The Scientific Method and Automotive Repair

As soon as I began reading “The Scientific Method” in Critical Thinking, I started making connections with automotive repair. I enjoy doing my own work on my car. I enjoy it not only for the incredible amount of money I save on labor, but also because I derive satisfaction out of the process of successfully diagnosing a problem, devising ways to become completely certain of what the problem is, and then fixing it. It is pretty clear how this process is similar to the scientific method as described in the reading. The reading uses an example of a computer problem. A friend who is working on the computer is interested in finding out what caused the problem. The friend says “Isn’t it interesting to find out the exact cause of the computer’s problem?” Then it is clarified, “You want to know: What’s the quickest way to cause this problem to go away? She wants to know:What’s the primary cause of the problem?” In some sense, this is what I fear most when I take my car to someone else to get worked on. Are they simply doing what will get rid of the problem the quickest? Or cheapest? I would rather know for sure and do it myself.

The process became apparent to me during the discussion of the failure of the levees in New Orleans due to Hurricane Katrina. What is causing the problem? The tentative theory was that the flood waters simply rose above the levee. “Katrina flat out overwhelmed the system.” Because a correlation of levees failing where water did not rise above them exists, a new theory was proposed. I immediately thought of a problem with my car. The steering wheel would vibrate back and forth, particularly at highway speeds. I did not want to take the car to a shop because I knew they would charge me to complete an electronic balancing and that the vibrating would just reoccur soon after because I was fairly confident that the problem was more severe than a simple tire balancing. My initial reaction was that the vibration was due to some kind of brake problem, perhaps the rotors were warped. This would only be the case, however, if the vibrating occurred during braking. And in fact the opposite occurred. I came up with a new theory that my wheel bearings needed to be repacked, their looseness was causing a subtle vibration in the wheel. The correlation here is harder to detect. Ultimately, I decided to fix the wheel bearings and hoped that the vibration would be eliminated, and it was. Perhaps not a perfect example of the scientific method, but one that demonstrates the process.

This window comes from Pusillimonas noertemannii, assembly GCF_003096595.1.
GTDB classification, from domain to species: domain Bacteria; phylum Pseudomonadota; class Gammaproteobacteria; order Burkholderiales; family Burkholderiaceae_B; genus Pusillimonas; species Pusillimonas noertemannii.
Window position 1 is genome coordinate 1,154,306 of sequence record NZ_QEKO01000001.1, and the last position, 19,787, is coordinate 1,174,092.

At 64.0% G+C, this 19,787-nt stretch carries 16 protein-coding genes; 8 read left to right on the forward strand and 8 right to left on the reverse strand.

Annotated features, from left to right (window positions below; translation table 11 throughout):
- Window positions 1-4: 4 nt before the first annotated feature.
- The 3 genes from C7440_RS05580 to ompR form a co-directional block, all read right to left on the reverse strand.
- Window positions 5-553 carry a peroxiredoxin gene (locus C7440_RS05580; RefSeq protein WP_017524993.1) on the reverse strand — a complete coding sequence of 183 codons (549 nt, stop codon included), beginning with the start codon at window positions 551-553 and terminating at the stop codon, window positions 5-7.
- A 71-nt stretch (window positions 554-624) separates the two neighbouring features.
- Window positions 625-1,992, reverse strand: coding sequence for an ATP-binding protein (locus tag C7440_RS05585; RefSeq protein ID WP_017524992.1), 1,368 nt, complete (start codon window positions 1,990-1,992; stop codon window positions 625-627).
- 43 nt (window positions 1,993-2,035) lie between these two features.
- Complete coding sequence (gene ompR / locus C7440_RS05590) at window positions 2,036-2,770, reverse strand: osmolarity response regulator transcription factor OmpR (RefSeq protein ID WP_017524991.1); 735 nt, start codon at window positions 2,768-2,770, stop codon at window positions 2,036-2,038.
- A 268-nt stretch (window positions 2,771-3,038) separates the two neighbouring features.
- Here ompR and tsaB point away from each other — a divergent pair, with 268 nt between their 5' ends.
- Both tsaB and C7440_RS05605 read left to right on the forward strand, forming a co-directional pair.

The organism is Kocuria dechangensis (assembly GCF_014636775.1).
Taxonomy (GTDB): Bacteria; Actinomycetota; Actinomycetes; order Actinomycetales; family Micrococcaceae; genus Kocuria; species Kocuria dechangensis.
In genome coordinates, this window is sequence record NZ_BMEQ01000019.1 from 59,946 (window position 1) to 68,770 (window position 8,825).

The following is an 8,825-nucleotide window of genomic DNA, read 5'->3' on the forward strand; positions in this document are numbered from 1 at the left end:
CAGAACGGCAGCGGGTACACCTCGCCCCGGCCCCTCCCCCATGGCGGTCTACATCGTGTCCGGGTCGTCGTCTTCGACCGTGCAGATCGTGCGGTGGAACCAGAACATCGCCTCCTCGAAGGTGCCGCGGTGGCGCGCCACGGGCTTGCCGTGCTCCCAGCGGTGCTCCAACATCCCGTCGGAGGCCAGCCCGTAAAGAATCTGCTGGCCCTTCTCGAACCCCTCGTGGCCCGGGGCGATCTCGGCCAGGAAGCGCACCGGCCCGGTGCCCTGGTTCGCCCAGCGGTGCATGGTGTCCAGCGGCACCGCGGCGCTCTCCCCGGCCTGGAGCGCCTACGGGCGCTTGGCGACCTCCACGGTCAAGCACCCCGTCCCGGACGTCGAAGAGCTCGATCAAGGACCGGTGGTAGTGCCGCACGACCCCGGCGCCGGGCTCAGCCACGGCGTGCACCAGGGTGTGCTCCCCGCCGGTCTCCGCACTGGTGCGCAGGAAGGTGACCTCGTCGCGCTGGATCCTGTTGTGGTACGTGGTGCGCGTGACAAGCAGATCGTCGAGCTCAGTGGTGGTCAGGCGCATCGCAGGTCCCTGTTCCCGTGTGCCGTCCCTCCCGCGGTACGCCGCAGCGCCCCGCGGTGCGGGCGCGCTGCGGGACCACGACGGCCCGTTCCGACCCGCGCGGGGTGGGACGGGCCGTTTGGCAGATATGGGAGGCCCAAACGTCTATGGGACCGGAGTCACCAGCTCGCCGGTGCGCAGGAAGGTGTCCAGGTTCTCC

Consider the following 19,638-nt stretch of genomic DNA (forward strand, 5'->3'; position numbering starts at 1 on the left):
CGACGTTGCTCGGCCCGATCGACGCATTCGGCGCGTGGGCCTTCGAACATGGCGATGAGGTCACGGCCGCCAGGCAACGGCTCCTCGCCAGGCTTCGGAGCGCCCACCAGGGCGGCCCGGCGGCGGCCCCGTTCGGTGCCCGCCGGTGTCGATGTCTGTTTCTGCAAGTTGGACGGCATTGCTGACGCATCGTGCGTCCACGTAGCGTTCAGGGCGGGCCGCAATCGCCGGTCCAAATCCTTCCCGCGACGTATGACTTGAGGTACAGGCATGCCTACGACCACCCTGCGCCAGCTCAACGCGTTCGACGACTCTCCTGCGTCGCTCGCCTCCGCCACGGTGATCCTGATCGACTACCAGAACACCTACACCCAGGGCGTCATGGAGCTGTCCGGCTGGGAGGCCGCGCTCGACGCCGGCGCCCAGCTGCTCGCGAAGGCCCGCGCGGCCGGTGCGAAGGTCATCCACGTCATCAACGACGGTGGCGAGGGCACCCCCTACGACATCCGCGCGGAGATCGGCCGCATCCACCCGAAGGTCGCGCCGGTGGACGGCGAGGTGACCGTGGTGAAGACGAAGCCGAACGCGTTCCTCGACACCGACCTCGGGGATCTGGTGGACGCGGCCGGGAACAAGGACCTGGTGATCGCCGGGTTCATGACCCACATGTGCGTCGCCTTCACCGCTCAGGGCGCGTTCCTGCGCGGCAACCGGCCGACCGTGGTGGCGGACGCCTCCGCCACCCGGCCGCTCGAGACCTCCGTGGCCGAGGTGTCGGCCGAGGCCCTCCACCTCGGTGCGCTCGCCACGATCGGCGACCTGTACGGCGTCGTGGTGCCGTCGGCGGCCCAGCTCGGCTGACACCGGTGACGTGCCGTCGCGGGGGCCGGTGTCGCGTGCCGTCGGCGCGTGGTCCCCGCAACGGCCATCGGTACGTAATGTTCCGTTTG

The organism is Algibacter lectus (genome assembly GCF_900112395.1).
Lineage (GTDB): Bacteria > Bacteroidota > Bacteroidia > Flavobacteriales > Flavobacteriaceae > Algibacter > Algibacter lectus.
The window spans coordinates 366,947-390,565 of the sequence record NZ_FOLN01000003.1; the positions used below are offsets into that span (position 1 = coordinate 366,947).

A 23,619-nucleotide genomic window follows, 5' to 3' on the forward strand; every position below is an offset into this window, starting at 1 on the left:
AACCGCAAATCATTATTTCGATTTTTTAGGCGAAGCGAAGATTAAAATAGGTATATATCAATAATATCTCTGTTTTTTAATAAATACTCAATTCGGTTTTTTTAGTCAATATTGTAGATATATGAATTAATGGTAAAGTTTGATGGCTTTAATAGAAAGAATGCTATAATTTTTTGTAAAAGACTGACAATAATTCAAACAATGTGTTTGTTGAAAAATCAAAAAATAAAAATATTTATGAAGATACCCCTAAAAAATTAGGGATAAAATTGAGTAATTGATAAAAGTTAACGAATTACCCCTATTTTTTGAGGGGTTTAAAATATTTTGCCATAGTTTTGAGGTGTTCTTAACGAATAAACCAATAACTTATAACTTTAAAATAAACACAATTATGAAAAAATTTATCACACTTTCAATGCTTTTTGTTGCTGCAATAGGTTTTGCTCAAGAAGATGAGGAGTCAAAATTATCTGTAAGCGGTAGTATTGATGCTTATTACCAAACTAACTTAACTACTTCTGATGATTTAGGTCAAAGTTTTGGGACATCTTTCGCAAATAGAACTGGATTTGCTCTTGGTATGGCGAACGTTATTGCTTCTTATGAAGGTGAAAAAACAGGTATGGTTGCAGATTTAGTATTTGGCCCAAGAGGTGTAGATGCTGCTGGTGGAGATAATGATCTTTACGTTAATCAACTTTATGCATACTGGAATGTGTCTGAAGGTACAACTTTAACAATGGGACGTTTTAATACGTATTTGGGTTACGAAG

One Response to The Scientific Method and Automotive Repair

  1. Brad, I really liked how you made two good connections and examples of how thinking derived from the scientific method can be applied to everyday situations. I envy your mechanic skills, and kudos to you for solving that steering wheel problem. I also enjoyed the Hurricane Katrina example, and never knew that there were instances of levees failing where water did not rise above them.

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